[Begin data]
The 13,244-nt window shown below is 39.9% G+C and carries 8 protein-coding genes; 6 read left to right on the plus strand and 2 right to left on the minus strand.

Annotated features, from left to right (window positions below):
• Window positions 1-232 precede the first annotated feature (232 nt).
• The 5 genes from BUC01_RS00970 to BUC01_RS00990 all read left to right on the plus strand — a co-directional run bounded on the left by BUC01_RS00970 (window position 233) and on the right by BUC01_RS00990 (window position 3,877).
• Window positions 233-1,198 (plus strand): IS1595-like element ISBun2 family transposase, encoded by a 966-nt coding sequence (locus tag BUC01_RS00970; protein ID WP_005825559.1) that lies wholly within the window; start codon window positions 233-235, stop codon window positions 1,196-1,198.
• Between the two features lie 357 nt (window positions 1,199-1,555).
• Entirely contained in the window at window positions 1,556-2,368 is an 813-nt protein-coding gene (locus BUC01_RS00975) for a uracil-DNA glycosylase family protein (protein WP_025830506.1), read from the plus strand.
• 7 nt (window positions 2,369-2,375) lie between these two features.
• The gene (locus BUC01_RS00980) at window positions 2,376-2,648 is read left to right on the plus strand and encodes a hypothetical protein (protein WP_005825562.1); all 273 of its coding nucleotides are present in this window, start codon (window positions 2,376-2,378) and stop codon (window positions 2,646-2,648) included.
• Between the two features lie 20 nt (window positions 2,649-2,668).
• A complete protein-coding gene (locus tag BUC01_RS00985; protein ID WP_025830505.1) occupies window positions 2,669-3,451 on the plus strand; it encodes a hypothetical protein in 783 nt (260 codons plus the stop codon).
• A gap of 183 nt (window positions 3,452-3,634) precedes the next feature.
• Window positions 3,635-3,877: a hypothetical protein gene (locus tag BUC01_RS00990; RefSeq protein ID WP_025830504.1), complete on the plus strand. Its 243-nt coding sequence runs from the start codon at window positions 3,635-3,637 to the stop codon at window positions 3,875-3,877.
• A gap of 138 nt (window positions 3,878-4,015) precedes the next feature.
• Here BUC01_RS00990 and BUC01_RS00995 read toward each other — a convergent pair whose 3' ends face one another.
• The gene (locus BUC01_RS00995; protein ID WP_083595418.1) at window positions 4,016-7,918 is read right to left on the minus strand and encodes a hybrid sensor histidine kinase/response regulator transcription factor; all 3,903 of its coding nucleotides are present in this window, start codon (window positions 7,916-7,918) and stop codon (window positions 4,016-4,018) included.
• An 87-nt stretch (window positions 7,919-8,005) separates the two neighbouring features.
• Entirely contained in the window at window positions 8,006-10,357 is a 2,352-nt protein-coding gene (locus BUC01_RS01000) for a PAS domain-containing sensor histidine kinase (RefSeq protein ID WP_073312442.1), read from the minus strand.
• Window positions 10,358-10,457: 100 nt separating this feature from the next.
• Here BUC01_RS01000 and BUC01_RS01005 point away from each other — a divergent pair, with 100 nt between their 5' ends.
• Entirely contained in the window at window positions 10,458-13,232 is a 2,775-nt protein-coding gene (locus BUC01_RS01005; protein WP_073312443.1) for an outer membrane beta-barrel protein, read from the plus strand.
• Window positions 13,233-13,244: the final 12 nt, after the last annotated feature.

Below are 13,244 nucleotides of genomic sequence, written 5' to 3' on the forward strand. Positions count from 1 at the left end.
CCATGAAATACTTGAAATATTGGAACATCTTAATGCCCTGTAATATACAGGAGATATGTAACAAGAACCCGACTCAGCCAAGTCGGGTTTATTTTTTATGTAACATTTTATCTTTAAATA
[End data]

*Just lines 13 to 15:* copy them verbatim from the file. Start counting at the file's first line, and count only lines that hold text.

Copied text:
• Window positions 3,635-3,877: a hypothetical protein gene (locus tag BUC01_RS00990; RefSeq protein ID WP_025830504.1), complete on the plus strand. Its 243-nt coding sequence runs from the start codon at window positions 3,635-3,637 to the stop codon at window positions 3,875-3,877.
• A gap of 138 nt (window positions 3,878-4,015) precedes the next feature.
• Here BUC01_RS00990 and BUC01_RS00995 read toward each other — a convergent pair whose 3' ends face one another.